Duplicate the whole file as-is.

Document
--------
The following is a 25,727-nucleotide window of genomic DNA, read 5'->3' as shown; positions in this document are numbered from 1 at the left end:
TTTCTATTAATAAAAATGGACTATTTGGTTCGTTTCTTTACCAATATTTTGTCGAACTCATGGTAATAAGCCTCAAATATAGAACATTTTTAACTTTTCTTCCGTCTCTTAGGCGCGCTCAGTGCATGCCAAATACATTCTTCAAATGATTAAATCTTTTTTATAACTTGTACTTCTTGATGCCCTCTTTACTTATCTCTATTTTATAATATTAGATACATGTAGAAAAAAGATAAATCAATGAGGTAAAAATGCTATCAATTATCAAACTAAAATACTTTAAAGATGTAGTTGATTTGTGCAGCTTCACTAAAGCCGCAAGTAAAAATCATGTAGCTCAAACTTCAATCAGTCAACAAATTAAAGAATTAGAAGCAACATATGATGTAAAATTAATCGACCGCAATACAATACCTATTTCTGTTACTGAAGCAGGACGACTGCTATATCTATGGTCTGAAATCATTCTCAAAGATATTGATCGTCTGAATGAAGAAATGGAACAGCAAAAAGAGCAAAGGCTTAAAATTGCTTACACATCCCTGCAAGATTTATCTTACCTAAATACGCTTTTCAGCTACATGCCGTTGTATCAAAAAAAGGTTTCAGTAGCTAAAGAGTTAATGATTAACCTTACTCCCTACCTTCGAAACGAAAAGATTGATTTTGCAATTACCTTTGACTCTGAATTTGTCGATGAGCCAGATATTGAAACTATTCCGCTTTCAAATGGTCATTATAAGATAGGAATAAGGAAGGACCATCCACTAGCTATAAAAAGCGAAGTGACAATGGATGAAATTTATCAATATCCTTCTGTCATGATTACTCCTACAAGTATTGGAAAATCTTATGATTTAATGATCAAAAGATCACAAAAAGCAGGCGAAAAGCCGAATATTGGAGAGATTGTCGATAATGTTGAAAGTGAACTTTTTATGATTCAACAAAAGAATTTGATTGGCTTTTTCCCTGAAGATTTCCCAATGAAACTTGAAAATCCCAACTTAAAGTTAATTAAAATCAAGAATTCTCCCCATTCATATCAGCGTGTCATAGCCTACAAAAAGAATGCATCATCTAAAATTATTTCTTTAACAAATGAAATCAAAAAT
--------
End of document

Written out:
The following is a 25,727-nucleotide window of genomic DNA, read 5'->3' as shown; positions in this document are numbered from 1 at the left end:
TTTCTATTAATAAAAATGGACTATTTGGTTCGTTTCTTTACCAATATTTTGTCGAACTCATGGTAATAAGCCTCAAATATAGAACATTTTTAACTTTTCTTCCGTCTCTTAGGCGCGCTCAGTGCATGCCAAATACATTCTTCAAATGATTAAATCTTTTTTATAACTTGTACTTCTTGATGCCCTCTTTACTTATCTCTATTTTATAATATTAGATACATGTAGAAAAAAGATAAATCAATGAGGTAAAAATGCTATCAATTATCAAACTAAAATACTTTAAAGATGTAGTTGATTTGTGCAGCTTCACTAAAGCCGCAAGTAAAAATCATGTAGCTCAAACTTCAATCAGTCAACAAATTAAAGAATTAGAAGCAACATATGATGTAAAATTAATCGACCGCAATACAATACCTATTTCTGTTACTGAAGCAGGACGACTGCTATATCTATGGTCTGAAATCATTCTCAAAGATATTGATCGTCTGAATGAAGAAATGGAACAGCAAAAAGAGCAAAGGCTTAAAATTGCTTACACATCCCTGCAAGATTTATCTTACCTAAATACGCTTTTCAGCTACATGCCGTTGTATCAAAAAAAGGTTTCAGTAGCTAAAGAGTTAATGATTAACCTTACTCCCTACCTTCGAAACGAAAAGATTGATTTTGCAATTACCTTTGACTCTGAATTTGTCGATGAGCCAGATATTGAAACTATTCCGCTTTCAAATGGTCATTATAAGATAGGAATAAGGAAGGACCATCCACTAGCTATAAAAAGCGAAGTGACAATGGATGAAATTTATCAATATCCTTCTGTCATGATTACTCCTACAAGTATTGGAAAATCTTATGATTTAATGATCAAAAGATCACAAAAAGCAGGCGAAAAGCCGAATATTGGAGAGATTGTCGATAATGTTGAAAGTGAACTTTTTATGATTCAACAAAAGAATTTGATTGGCTTTTTCCCTGAAGATTTCCCAATGAAACTTGAAAATCCCAACTTAAAGTTAATTAAAATCAAGAATTCTCCCCATTCATATCAGCGTGTCATAGCCTACAAAAAGAATGCATCATCTAAAATTATTTCTTTAACAAATGAAATCAAAAAT